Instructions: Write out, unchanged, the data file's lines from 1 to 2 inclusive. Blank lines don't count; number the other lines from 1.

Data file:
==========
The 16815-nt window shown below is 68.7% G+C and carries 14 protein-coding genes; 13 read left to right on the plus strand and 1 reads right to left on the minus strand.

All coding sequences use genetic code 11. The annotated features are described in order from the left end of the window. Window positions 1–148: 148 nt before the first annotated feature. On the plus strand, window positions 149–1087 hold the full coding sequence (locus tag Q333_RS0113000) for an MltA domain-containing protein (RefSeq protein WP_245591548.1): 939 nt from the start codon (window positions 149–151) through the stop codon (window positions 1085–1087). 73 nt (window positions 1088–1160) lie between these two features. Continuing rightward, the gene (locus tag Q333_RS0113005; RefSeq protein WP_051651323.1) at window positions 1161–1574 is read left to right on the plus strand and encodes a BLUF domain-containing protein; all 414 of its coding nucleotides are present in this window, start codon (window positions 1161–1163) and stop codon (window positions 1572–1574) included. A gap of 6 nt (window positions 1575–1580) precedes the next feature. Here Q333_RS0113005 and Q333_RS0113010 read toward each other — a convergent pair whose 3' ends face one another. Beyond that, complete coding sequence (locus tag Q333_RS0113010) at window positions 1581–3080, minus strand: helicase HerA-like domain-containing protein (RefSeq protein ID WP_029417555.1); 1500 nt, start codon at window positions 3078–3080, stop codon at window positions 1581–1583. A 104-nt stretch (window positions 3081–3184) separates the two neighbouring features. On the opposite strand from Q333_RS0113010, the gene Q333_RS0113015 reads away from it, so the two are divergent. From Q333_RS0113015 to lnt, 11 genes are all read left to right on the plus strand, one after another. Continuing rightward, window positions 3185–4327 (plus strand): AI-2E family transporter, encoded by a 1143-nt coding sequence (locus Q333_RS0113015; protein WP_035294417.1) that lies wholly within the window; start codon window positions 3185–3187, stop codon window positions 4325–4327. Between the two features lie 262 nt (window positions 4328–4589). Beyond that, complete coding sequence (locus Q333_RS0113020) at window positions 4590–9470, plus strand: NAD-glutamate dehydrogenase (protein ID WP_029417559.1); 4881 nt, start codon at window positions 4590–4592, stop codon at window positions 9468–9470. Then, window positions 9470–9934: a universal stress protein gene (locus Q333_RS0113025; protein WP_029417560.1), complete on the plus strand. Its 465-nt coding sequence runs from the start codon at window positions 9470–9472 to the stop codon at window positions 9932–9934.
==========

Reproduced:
The 16815-nt window shown below is 68.7% G+C and carries 14 protein-coding genes; 13 read left to right on the plus strand and 1 reads right to left on the minus strand.

All coding sequences use genetic code 11. The annotated features are described in order from the left end of the window. Window positions 1–148: 148 nt before the first annotated feature. On the plus strand, window positions 149–1087 hold the full coding sequence (locus tag Q333_RS0113000) for an MltA domain-containing protein (RefSeq protein WP_245591548.1): 939 nt from the start codon (window positions 149–151) through the stop codon (window positions 1085–1087). 73 nt (window positions 1088–1160) lie between these two features. Continuing rightward, the gene (locus tag Q333_RS0113005; RefSeq protein WP_051651323.1) at window positions 1161–1574 is read left to right on the plus strand and encodes a BLUF domain-containing protein; all 414 of its coding nucleotides are present in this window, start codon (window positions 1161–1163) and stop codon (window positions 1572–1574) included. A gap of 6 nt (window positions 1575–1580) precedes the next feature. Here Q333_RS0113005 and Q333_RS0113010 read toward each other — a convergent pair whose 3' ends face one another. Beyond that, complete coding sequence (locus tag Q333_RS0113010) at window positions 1581–3080, minus strand: helicase HerA-like domain-containing protein (RefSeq protein ID WP_029417555.1); 1500 nt, start codon at window positions 3078–3080, stop codon at window positions 1581–1583. A 104-nt stretch (window positions 3081–3184) separates the two neighbouring features. On the opposite strand from Q333_RS0113010, the gene Q333_RS0113015 reads away from it, so the two are divergent. From Q333_RS0113015 to lnt, 11 genes are all read left to right on the plus strand, one after another. Continuing rightward, window positions 3185–4327 (plus strand): AI-2E family transporter, encoded by a 1143-nt coding sequence (locus Q333_RS0113015; protein WP_035294417.1) that lies wholly within the window; start codon window positions 3185–3187, stop codon window positions 4325–4327. Between the two features lie 262 nt (window positions 4328–4589). Beyond that, complete coding sequence (locus Q333_RS0113020) at window positions 4590–9470, plus strand: NAD-glutamate dehydrogenase (protein ID WP_029417559.1); 4881 nt, start codon at window positions 4590–4592, stop codon at window positions 9468–9470. Then, window positions 9470–9934: a universal stress protein gene (locus Q333_RS0113025; protein WP_029417560.1), complete on the plus strand. Its 465-nt coding sequence runs from the start codon at window positions 9470–9472 to the stop codon at window positions 9932–9934.